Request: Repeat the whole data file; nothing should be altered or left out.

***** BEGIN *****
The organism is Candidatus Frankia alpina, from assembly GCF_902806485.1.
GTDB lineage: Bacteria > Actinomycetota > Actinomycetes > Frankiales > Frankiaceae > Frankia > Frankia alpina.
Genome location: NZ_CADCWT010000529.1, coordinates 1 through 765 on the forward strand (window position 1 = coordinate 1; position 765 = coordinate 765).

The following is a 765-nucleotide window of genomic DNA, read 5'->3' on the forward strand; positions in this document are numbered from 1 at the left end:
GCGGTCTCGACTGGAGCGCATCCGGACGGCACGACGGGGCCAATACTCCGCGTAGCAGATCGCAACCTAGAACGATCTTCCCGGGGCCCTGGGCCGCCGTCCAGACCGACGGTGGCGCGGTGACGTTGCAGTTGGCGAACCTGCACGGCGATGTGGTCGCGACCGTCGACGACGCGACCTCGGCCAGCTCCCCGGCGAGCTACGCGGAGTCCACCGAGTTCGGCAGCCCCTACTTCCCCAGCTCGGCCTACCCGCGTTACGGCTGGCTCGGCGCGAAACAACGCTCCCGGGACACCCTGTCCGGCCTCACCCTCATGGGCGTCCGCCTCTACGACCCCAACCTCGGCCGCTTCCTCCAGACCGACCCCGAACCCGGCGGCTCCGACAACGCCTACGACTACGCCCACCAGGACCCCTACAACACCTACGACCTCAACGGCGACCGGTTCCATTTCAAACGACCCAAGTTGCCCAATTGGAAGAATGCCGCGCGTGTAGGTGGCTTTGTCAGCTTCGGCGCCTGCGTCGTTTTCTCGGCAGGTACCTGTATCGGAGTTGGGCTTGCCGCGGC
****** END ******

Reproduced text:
The organism is Candidatus Frankia alpina, from assembly GCF_902806485.1.
GTDB lineage: Bacteria > Actinomycetota > Actinomycetes > Frankiales > Frankiaceae > Frankia > Frankia alpina.
Genome location: NZ_CADCWT010000529.1, coordinates 1 through 765 on the forward strand (window position 1 = coordinate 1; position 765 = coordinate 765).

The following is a 765-nucleotide window of genomic DNA, read 5'->3' on the forward strand; positions in this document are numbered from 1 at the left end:
GCGGTCTCGACTGGAGCGCATCCGGACGGCACGACGGGGCCAATACTCCGCGTAGCAGATCGCAACCTAGAACGATCTTCCCGGGGCCCTGGGCCGCCGTCCAGACCGACGGTGGCGCGGTGACGTTGCAGTTGGCGAACCTGCACGGCGATGTGGTCGCGACCGTCGACGACGCGACCTCGGCCAGCTCCCCGGCGAGCTACGCGGAGTCCACCGAGTTCGGCAGCCCCTACTTCCCCAGCTCGGCCTACCCGCGTTACGGCTGGCTCGGCGCGAAACAACGCTCCCGGGACACCCTGTCCGGCCTCACCCTCATGGGCGTCCGCCTCTACGACCCCAACCTCGGCCGCTTCCTCCAGACCGACCCCGAACCCGGCGGCTCCGACAACGCCTACGACTACGCCCACCAGGACCCCTACAACACCTACGACCTCAACGGCGACCGGTTCCATTTCAAACGACCCAAGTTGCCCAATTGGAAGAATGCCGCGCGTGTAGGTGGCTTTGTCAGCTTCGGCGCCTGCGTCGTTTTCTCGGCAGGTACCTGTATCGGAGTTGGGCTTGCCGCGGC